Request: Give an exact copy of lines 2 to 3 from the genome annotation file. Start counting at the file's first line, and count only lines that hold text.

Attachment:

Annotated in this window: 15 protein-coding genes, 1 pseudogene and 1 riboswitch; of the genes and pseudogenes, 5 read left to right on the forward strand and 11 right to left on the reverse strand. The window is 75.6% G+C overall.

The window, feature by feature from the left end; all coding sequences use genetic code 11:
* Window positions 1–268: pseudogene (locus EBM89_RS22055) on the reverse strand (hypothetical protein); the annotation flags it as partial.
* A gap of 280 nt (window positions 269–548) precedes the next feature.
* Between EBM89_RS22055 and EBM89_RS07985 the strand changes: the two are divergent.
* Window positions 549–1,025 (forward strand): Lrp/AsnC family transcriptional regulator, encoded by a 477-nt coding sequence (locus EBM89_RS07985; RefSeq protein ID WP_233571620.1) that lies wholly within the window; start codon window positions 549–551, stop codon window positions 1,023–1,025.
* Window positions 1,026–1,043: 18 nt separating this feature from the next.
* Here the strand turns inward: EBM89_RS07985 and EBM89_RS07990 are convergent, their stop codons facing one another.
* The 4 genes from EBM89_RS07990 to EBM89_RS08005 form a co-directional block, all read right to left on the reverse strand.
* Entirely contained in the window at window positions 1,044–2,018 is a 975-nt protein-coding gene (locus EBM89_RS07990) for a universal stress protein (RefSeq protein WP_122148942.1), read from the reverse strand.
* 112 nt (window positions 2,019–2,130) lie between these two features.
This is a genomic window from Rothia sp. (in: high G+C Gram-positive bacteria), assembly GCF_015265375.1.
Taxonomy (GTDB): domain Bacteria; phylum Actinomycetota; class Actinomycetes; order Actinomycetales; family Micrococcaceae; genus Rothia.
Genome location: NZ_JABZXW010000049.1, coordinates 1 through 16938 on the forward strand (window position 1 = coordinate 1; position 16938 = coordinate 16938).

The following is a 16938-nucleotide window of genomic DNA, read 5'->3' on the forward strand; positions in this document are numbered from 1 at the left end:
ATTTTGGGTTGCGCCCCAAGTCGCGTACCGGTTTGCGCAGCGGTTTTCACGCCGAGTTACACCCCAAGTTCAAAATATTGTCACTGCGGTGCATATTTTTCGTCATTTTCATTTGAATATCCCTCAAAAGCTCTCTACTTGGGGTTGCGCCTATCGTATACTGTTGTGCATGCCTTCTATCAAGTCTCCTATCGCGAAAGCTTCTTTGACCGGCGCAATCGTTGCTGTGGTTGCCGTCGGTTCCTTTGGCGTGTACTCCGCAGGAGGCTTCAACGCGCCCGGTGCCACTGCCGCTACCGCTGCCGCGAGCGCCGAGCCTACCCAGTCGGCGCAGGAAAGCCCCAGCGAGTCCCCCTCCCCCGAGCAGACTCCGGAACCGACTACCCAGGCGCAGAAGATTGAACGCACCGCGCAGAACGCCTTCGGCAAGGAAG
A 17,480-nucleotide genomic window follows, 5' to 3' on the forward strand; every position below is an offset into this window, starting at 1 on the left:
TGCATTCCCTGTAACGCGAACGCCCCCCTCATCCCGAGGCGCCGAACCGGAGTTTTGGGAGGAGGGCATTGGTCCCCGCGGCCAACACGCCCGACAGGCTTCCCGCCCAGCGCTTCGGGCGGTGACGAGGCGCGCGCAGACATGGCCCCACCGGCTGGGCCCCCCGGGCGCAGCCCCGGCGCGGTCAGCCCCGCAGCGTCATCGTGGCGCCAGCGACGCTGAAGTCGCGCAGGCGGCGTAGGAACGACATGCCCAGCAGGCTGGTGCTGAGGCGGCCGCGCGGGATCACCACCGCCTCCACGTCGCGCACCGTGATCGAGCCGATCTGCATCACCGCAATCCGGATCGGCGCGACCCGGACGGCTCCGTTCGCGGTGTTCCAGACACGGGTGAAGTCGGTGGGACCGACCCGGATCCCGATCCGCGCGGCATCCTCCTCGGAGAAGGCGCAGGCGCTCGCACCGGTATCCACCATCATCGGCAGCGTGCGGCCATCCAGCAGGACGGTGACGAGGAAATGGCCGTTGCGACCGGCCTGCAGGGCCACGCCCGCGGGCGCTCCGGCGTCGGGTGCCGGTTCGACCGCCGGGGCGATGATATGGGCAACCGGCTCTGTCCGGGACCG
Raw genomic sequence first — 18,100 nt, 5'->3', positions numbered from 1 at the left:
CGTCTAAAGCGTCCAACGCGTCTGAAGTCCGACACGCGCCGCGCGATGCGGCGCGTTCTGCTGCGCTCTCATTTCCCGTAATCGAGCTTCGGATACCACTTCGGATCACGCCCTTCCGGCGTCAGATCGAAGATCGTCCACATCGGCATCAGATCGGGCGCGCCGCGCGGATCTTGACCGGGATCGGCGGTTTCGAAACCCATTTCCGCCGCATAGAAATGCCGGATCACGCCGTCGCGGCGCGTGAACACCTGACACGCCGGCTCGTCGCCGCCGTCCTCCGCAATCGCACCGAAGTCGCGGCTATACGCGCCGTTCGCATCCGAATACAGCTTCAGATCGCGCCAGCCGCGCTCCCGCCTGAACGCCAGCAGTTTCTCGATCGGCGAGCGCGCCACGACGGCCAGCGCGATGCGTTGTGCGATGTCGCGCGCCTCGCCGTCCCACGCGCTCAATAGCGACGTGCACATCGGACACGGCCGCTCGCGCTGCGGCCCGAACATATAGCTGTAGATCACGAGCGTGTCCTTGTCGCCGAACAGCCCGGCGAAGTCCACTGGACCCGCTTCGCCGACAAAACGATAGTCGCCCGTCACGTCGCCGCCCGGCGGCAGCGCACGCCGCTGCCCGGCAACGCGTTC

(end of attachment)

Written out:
The window, feature by feature from the left end; all coding sequences use genetic code 11:
* Window positions 1–268: pseudogene (locus EBM89_RS22055) on the reverse strand (hypothetical protein); the annotation flags it as partial.